Rescuers change the fortune of an injured trumpeter swan.
Shotgun pellets grounded a big, beautiful trumpeter swan late last fall. This could have been the end of his story. But the tale took a dramatic upturn, thanks to a dedicated group of volunteer rescuers and a first-class wildlife hospital. There's even a heartwarming last chapter, but more about that later.
It's illegal to shoot swans and we'll probably never know whether this was accidental or intentional, but without the efforts of many people, the swan's life would have ended in a Wisconsin marsh.
The good part of the story started with a call to Mary Wicklund, an experienced swan rescuer in Wisconsin: A swan left behind after its family and flock had migrated was a sign of trouble. A team of volunteer rescuers in four kayaks and a canoe put into the water and slowly paddled toward the big, wary bird. They carefully surrounded him and then tightened their circle bit by bit before capturing him. It takes a great deal of skill and finesse -- and time -- to get close enough to bring in one of these big birds.
Next stop: the Wildlife Rehabilitation Center in Roseville, a large, modern clinic that treats thousands of wild animals each year (more than 8,600 in 2010). Veterinarian Dr. Leslie Reed immediately saw the problem on the swan's X-rays: a shotgun pellet in his abdomen and another in his right wing.
"There was a great deal of swelling and bruising, but no broken bones, which was very lucky," Reed said. The swan was weak and dehydrated, but his prognosis looked good. "We had high hopes for his recovery," Reed said.
The swan was treated with antibiotics, painkillers and a drug to prevent lung disease, treatments that make swans the Wildlife Center's most expensive patients. Everyone at the center crossed their fingers that he would recuperate.
Ready to go
Just 10 days after admission, the trumpeter seemed ready for release, and staff members wanted to get him back to his marsh quickly. These swans bond for life, and the rescuers hoped he would reunite with his mate, but had she already traveled too far?
Since "there's no way to test-fly a swan before it's released," as Reed says, there was an element of uncertainty involved. However, the big bird's attitude, physical condition and sturdy flight feathers were all good signs.
A group that included Wildlife Center staffers, several swan rescuers and staff from the Wisconsin Department of Natural Resources brought the trumpeter back to the marsh where he'd been captured. With a new DNR identification collar on his neck, he would hereinafter be known as Swan 88F. Reed carried him to the water's edge, where he took off like a rocket, big feet slapping the water and wings flapping wildly before he lifted into the sky.
A possible reunion
But what were the chances for a reunion with his mate? A group of trumpeter swans was reported gathering for the winter on the St. Croix River at Hudson, Wis., and the suspense soon ended. A dedicated swan watcher called to report Swan 88F swimming with his mate within this flock. The group of trumpeters is expected to stay at Hudson all winter, as long as the water stays open.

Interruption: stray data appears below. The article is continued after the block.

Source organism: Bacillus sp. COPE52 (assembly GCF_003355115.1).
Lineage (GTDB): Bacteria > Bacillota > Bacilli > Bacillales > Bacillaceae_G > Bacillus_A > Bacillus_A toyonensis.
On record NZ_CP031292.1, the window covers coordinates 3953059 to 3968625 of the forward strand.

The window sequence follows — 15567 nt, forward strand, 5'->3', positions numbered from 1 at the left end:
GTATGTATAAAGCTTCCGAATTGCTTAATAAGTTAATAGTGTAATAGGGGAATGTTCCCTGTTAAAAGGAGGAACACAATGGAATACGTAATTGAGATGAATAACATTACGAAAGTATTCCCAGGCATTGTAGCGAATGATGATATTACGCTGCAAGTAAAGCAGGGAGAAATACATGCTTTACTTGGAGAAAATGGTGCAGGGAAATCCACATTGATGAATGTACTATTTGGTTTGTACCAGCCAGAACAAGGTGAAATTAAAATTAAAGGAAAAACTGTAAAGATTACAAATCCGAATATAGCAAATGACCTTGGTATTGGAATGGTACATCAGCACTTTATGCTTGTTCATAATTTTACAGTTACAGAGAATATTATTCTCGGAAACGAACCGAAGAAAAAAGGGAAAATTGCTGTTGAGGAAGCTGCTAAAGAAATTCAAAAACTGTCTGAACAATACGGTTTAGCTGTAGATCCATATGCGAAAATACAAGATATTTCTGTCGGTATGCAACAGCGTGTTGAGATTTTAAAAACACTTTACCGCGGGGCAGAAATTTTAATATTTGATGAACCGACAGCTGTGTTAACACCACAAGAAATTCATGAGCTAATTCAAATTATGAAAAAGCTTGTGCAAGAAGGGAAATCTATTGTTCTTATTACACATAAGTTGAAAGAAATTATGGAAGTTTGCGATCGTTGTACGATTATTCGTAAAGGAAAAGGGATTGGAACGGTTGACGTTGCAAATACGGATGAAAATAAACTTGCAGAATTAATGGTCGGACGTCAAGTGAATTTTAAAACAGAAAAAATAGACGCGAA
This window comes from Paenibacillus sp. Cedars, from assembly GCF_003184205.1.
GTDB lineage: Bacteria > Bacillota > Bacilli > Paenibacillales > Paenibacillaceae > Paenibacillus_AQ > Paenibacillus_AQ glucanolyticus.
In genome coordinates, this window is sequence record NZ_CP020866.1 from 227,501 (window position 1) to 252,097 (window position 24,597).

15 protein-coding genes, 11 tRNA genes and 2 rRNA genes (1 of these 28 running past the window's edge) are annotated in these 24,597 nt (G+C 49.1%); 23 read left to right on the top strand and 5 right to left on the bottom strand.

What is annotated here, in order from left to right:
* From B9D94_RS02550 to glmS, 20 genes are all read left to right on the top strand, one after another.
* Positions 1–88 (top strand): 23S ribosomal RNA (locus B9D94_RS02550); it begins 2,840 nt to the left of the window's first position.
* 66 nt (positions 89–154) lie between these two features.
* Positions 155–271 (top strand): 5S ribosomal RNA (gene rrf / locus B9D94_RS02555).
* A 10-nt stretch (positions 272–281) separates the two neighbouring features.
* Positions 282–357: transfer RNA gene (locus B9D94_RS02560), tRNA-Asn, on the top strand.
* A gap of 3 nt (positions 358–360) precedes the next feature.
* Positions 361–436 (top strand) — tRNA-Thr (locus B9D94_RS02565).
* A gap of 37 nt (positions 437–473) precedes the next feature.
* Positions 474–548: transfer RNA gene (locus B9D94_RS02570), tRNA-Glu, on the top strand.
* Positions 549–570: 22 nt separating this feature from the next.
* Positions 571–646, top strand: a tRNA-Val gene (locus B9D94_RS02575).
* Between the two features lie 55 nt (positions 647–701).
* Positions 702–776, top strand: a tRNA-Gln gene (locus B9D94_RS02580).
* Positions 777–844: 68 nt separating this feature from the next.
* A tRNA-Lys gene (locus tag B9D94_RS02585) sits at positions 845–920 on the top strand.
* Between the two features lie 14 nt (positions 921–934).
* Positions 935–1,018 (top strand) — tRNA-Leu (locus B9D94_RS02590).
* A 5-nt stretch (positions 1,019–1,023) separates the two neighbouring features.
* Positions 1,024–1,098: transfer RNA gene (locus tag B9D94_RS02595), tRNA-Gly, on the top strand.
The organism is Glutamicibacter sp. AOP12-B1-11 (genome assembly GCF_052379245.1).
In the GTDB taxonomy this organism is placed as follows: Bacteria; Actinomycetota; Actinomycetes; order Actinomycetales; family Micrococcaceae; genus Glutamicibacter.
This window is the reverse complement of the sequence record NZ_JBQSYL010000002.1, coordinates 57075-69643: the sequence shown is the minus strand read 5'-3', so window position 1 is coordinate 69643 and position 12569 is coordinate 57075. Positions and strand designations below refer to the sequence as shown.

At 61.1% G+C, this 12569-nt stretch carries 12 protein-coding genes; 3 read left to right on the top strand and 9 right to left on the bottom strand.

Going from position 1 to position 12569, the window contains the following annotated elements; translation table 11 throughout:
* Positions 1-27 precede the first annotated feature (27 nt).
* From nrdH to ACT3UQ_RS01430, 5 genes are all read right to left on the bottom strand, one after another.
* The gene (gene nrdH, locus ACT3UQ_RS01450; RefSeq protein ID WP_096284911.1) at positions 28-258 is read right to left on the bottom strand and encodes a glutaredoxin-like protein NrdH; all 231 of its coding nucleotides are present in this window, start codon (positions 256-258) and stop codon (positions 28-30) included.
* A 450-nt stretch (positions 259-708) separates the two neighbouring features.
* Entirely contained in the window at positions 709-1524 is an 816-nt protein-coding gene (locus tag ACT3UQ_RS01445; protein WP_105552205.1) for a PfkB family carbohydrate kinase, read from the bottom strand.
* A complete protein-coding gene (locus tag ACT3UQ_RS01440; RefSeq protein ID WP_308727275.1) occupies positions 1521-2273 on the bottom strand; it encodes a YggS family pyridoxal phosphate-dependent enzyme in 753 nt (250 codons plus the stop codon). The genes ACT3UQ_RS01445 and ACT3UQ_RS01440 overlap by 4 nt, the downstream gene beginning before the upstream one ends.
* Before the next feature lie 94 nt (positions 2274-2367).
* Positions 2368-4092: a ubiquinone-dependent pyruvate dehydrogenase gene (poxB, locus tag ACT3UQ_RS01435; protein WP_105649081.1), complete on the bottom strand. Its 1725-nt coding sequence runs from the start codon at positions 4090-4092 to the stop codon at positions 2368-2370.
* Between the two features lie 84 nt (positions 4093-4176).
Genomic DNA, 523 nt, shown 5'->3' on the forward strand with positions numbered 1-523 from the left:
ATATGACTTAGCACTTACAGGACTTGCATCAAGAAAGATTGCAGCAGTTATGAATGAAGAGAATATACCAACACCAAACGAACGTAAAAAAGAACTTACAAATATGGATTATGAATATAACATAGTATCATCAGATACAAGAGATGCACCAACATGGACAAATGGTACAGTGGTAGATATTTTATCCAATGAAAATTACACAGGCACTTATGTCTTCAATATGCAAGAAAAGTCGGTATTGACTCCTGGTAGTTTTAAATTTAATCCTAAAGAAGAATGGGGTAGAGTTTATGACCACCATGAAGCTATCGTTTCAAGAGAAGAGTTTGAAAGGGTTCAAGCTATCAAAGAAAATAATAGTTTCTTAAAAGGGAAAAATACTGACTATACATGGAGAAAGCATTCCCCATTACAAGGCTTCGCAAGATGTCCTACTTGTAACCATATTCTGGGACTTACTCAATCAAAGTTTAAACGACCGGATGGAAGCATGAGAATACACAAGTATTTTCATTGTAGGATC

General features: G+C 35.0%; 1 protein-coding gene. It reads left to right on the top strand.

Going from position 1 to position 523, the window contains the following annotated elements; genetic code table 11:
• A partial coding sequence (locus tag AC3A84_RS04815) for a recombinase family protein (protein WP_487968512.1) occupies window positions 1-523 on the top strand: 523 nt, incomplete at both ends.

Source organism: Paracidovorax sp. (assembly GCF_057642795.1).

Trumpeter swans are beautiful, charismatic birds. Standing 4 feet tall with wing spans of nearly 8 feet, they have a commanding presence. Reed, who has seen nearly every kind of wild animal pass through the center's doors, admits a special fondness for swans.
The seven-year-old trumpeter now has a chance to reach his normal life expectancy of up to 30 years. Clinic staffers still marvel at his lack of a severe injury, uncomplicated treatment and quick progress to a release. And, because this swan is banded, allowing his movements to be followed, there was one extra reward: Everyone knows how his story turned out, which almost never happens with released wild animals.
Hundreds of trumpeter swans spend the winter on the Mississippi River just below the power plant at Monticello, Minn. Monticello has a park for easy viewing next door to the home of the "swan lady," Sheila Lawrence, who feeds the big birds every day. The best time to see swans is between 9:30 and 11 a.m. For directions and some cautionary words about not spooking the swans, check www.monticellochamber.com/Swans.cfm.
Be cautious if you observe a swan that seems to need help. Swan rescues require expertise to avoid harming the bird or suffering an injury yourself. Call the Wildlife Rehabilitation Center, 651-486-9453, to report a stranded swan.
The Wildlife Rehabilitation Center in Roseville, the nation's largest wildlife hospital, relies on donations to keep its doors open 365 days a year. Donors help this nonprofit operation pay for food and medications for their bird, mammal, reptile and amphibian patients and maintain an expert staff. See www.wrcmn.org to donate.
There was a time, as recently as 50 years ago, that trumpeter swans had disappeared from Minnesota. Market hunting and the popularity of swan feathers for clothing in the early 1900s led to the near-extinction of these once fairly common birds.
A number of groups and organizations, notably Three Rivers Park District and the Minnesota Department of Natural Resources, worked hard to change that, beginning in the 1960s. Carrol Henderson, who directs the DNR's Nongame Wildlife Program, estimates the population in Minnesota at 3,000 trumpeters today. Henderson calls this a "big success story," but notes that trumpeters are not yet safe -- they're still listed as a threatened species in Minnesota.